TOKYO — The Japan Aerospace Exploration Agency (JAXA) will use a Ukrainian Dnepr rocket to launch a long-delayed experimental laser communications satellite this summer, according to documents released Dec. 27 by Japan’s Space Activities Commission .

The Optical Inter-orbit Communications Engineering Test Satellite (OICETS) was built by NEC Corp., now NEC Toshiba Space Systems Ltd., Yokohama, in the late 1990s.

OICETS was designed to test laser communications links between its own low Earth orbit and the geostationary orbit location of the European Space Agency’s Artemis satellite.

The OICETS flight was postponed after Artemis was deposited in the wrong orbit during a July 2001 launch aboard an Ariane 5 rocket. Artemis reached geostationary orbit using its onboard fuel in January 2003.

According to the documents , JAXA will reactivate launch preparations for OICETS and will use the Dnepr rocket because there is no suitable Japanese alternative .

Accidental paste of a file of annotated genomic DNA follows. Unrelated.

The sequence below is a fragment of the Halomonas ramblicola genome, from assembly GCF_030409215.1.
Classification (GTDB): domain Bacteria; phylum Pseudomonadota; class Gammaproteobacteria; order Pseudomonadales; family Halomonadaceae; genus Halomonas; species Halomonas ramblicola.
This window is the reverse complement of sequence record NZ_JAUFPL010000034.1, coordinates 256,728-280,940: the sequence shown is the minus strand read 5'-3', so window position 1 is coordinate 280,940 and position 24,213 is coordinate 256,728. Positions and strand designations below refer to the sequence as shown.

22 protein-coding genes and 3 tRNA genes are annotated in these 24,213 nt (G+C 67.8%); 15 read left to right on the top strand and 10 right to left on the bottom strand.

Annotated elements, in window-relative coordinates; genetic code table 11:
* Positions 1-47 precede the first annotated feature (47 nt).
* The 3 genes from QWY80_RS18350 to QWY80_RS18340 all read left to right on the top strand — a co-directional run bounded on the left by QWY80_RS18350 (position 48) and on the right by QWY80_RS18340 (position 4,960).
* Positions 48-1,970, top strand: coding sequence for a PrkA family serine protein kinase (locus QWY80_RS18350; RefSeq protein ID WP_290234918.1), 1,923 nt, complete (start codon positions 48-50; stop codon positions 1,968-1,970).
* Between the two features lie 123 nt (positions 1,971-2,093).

The price of the launch and other contract details were not disclosed.

OICETS needs to be launched this summer if it is to have enough time to conduct its communications experiments with Artemis before the European satellite reaches the end of its expected service life, according to the Space Activities Commission.

The commission announcement report outlined a number of reasons why JAXA could not use a Japanese launcher.

The report noted that there are no H2A launchers available to launch OICETS this summer, and another launcher, the Mu-5, is unsuitable because the satellite was not configured to cope with that vehicle’s the high acceleration .

The planned U.S.-Japanese rocket also will not be ready on time, according to the report.

The Dnepr launch vehicle is based on the SS-18 intercontinental ballistic missile developed by the Soviet Union. It was designed by the Yushnoye State Design Office of Dnepropetrovsk, Ukraine, and is marketed by Moscow-based International Space Company Kosmotras. Dnepr vehicles are launched from Baikonur Cosmodrome in Kazakhstan.